Synoptic-scale transport and moisture convergence dominate the moisture budget and all terms together define well the areas of observed precipitation. Both budget and model-computed precipitation, particularly the latter, underestimate the observed precipitation. The discrepancy is attributed to the sub-grid scale convective processes and model underestimation of the divergent wind components.

Advection of vorticity by the non-divergent wind in the upper troposphere, vertical advection and convergence in the middle troposphere and low-level convergence in the presence of intense precipitation are the principal source terms in the vorticity budget. Reintensification of Agnes to tropical storm strength and the subsequent transformation to an extratropical cyclone with a westward displacement of the surface center is a near-classic example of a Petterssen and Smebye (1971) type-B cyclone development with one crucial difference, namely, the presence of a tropical storm with its large in situ vorticity beneath a region of prominent cyclonic vorticity advection aloft. Cyclonic rotation of areas of vorticity generation by diabatic processes and destruction by thermal advection effects in the lower troposphere are consistent with the observed westward looping of the storm center accompanying transformation.

Near Agnes the prominent kinetic energy source is in situ generation through cross-contour flow, primarily by the non-divergent wind. The generation of kinetic energy during the reintensification stage of Agnes (18–20 W m2) is about 40% of that computed by Palmén (1958) in his study of the transformation of hurricane Hazel. Most of the generated energy is used to increase the storm kinetic energy content and offset dissipation. Horizontal flux convergence of kinetic energy is the dominant source term in regions surrounding Agnes where the generation is negative. Upscale exchange processes associated with convection near the storm center and anticyclonic conditions in the storm periphery, coupled with an underestimation of vertical motion and divergent wind components, are associated with positive residuals prior to transformation and occlusion.

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Deirdre M. Kann, Geoffrey J. DiMego, and Ralph A. Petersen

Abstract

No abstract available.

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Geoffrey J. DiMego, Lance F. Bosart, and G. William Endersen

Abstract

Maps of mean monthly frequency and duration of frontal incursions into the Gulf of Mexico and Caribbean Sea are presented for the 1965–72 period. The transition from the low-frequency regime of summer to the high-frequency regime of winter is quite sharp in the fall, occurring between September and October. A more gradual decrease in activity occurs in spring. During the cooler months, relative maxima in frequency exist over the western Gulf of Mexico and east of Florida, while an arch-shaped region of maximum duration extends northeastward from the Yucatan Peninsula into the central Gulf and then southeastward along the north coast of the Greater Antilles with a second maximum in the central Caribbean. The frequency and degree of penetration of cold fronts are directly related to topographic features and the position, strength and amplitude of the mid-latitude circulation.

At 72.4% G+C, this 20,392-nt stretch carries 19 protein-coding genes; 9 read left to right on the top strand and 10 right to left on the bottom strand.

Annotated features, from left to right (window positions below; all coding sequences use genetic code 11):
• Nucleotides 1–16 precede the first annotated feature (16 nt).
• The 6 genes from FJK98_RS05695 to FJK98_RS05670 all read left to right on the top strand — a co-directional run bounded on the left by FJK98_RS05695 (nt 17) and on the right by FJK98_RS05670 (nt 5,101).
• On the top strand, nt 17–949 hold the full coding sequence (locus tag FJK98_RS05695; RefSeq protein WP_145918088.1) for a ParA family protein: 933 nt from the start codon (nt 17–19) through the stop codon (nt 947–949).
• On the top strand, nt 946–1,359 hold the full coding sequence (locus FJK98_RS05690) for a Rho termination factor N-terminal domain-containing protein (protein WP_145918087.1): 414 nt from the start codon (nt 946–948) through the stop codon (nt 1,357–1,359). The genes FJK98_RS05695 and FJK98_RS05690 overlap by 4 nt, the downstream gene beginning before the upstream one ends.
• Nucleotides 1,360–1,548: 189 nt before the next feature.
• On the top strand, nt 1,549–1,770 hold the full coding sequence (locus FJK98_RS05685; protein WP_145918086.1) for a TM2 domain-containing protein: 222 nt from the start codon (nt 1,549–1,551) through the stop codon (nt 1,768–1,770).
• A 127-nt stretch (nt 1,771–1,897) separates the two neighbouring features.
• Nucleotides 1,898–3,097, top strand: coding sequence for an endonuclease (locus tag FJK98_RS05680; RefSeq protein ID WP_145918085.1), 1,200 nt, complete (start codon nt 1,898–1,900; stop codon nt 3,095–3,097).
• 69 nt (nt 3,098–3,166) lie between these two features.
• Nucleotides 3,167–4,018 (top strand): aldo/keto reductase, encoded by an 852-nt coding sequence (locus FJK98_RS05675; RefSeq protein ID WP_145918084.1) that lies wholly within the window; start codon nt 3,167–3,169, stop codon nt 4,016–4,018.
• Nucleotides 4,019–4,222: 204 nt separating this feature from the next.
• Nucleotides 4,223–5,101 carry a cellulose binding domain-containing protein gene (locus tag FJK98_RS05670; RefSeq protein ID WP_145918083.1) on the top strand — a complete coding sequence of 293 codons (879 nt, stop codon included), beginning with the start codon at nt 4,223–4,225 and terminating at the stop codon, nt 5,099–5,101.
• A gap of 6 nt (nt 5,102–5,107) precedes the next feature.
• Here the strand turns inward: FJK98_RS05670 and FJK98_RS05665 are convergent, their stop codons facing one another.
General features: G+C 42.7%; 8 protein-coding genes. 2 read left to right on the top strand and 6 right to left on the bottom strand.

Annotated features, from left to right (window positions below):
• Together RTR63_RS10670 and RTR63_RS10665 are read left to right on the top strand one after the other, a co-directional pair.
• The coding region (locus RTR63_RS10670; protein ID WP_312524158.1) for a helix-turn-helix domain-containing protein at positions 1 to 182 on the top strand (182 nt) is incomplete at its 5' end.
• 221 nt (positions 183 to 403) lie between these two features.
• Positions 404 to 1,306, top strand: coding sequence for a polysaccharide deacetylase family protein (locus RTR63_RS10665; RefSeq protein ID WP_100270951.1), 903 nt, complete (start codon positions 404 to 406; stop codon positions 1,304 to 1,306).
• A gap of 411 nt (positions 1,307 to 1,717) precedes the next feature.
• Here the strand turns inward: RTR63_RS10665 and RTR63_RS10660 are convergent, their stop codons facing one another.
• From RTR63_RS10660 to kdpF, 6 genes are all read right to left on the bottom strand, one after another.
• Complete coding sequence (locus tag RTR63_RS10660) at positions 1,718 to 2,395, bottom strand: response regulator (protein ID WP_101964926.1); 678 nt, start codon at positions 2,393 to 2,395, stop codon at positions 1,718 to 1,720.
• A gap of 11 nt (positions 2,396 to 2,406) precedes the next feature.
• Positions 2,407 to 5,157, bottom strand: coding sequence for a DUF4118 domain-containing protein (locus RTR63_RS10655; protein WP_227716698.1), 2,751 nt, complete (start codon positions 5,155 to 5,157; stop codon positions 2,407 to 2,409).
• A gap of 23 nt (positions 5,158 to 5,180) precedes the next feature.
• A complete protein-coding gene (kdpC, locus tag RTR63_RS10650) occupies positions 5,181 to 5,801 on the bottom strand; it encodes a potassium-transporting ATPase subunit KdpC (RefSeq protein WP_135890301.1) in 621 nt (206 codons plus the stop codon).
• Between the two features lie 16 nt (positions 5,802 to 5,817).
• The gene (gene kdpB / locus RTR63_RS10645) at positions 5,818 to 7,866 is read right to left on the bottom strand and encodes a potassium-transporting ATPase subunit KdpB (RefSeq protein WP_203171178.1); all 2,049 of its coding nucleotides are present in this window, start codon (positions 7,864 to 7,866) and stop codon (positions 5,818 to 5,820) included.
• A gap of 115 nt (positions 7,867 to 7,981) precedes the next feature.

Time-sections centered around the time of frontal passage are used to present mean data for three regions. Tropical stations experience veering winds, rising temperatures, falling pressures, and increasing moisture content in the 1000–700 mb layer as fronts approach the area in winter. The stability of the atmosphere decreases and the trade-wind inversion is lifted and weakens in intensity. After the passage of the front, cold advection, subsidence and ridging produce an abrupt reversal of all these trends. A composite-case study shows that the depth of cold air to the rear of the front decreases southward and is accompanied by the development of a low-level anticyclone over the Gulf coast. Ahead of the front, the combination of an inverted trough in the central Caribbean and the subtropical anticyclone in the Atlantic produces a return flow of warm, moist tropical air into mid-latitudes.

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James E. Hoke, Norman A. Phillips, Geoffrey J. Dimego, James J. Tuccillo, and Joseph G. Sela

Abstract

The three components of the Regional Analysis and Forecast System (RAFS) of the National Meteorological Center (NMC) are described. This system was implemented in March 1985 to supplement guidance from NMC's limited-area fine-mesh model (LFM), especially for precipitation forecasting. The three components of the RAFS are the regional optimum interpolation analysis, the Baer–Tribbia nonlinear normal mode initialization, and the nested grid model—a grid point, primitive-equation model in sigma coordinates. Postprocessing of model forecasts and plans for system improvement are also discussed.